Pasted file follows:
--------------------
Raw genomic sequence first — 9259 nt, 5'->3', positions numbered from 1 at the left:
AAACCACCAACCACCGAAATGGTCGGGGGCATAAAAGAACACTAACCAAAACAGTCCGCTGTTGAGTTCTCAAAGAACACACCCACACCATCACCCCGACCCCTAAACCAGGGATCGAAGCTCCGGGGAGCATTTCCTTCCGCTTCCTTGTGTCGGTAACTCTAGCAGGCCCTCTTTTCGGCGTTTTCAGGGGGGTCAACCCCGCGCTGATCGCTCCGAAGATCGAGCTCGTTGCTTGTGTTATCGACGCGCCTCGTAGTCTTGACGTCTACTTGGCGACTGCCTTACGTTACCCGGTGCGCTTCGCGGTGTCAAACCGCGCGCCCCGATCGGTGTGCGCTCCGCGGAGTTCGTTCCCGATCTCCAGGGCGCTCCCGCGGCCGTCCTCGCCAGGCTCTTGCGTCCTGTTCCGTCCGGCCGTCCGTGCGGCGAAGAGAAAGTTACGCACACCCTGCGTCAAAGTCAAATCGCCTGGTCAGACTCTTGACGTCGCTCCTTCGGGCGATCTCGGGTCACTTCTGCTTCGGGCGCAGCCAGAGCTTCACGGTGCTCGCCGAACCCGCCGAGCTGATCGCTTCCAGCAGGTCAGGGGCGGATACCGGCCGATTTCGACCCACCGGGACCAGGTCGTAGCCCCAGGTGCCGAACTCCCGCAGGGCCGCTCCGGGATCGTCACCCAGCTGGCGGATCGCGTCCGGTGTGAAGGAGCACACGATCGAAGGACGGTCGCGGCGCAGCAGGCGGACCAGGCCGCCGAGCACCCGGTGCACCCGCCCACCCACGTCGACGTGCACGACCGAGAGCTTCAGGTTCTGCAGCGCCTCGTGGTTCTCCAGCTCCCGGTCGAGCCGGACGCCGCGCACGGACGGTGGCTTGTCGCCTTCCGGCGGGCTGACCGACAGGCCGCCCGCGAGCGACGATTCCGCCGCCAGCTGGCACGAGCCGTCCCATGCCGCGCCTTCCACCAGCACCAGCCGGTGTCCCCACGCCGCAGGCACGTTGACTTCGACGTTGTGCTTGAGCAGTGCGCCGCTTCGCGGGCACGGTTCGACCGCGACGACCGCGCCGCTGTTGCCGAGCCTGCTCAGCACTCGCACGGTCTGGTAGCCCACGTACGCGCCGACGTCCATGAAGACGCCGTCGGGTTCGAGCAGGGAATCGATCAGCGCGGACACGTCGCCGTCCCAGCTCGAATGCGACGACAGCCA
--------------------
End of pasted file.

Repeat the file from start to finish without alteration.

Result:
Raw genomic sequence first — 9259 nt, 5'->3', positions numbered from 1 at the left:
AAACCACCAACCACCGAAATGGTCGGGGGCATAAAAGAACACTAACCAAAACAGTCCGCTGTTGAGTTCTCAAAGAACACACCCACACCATCACCCCGACCCCTAAACCAGGGATCGAAGCTCCGGGGAGCATTTCCTTCCGCTTCCTTGTGTCGGTAACTCTAGCAGGCCCTCTTTTCGGCGTTTTCAGGGGGGTCAACCCCGCGCTGATCGCTCCGAAGATCGAGCTCGTTGCTTGTGTTATCGACGCGCCTCGTAGTCTTGACGTCTACTTGGCGACTGCCTTACGTTACCCGGTGCGCTTCGCGGTGTCAAACCGCGCGCCCCGATCGGTGTGCGCTCCGCGGAGTTCGTTCCCGATCTCCAGGGCGCTCCCGCGGCCGTCCTCGCCAGGCTCTTGCGTCCTGTTCCGTCCGGCCGTCCGTGCGGCGAAGAGAAAGTTACGCACACCCTGCGTCAAAGTCAAATCGCCTGGTCAGACTCTTGACGTCGCTCCTTCGGGCGATCTCGGGTCACTTCTGCTTCGGGCGCAGCCAGAGCTTCACGGTGCTCGCCGAACCCGCCGAGCTGATCGCTTCCAGCAGGTCAGGGGCGGATACCGGCCGATTTCGACCCACCGGGACCAGGTCGTAGCCCCAGGTGCCGAACTCCCGCAGGGCCGCTCCGGGATCGTCACCCAGCTGGCGGATCGCGTCCGGTGTGAAGGAGCACACGATCGAAGGACGGTCGCGGCGCAGCAGGCGGACCAGGCCGCCGAGCACCCGGTGCACCCGCCCACCCACGTCGACGTGCACGACCGAGAGCTTCAGGTTCTGCAGCGCCTCGTGGTTCTCCAGCTCCCGGTCGAGCCGGACGCCGCGCACGGACGGTGGCTTGTCGCCTTCCGGCGGGCTGACCGACAGGCCGCCCGCGAGCGACGATTCCGCCGCCAGCTGGCACGAGCCGTCCCATGCCGCGCCTTCCACCAGCACCAGCCGGTGTCCCCACGCCGCAGGCACGTTGACTTCGACGTTGTGCTTGAGCAGTGCGCCGCTTCGCGGGCACGGTTCGACCGCGACGACCGCGCCGCTGTTGCCGAGCCTGCTCAGCACTCGCACGGTCTGGTAGCCCACGTACGCGCCGACGTCCATGAAGACGCCGTCGGGTTCGAGCAGGGAATCGATCAGCGCGGACACGTCGCCGTCCCAGCTCGAATGCGACGACAGCCA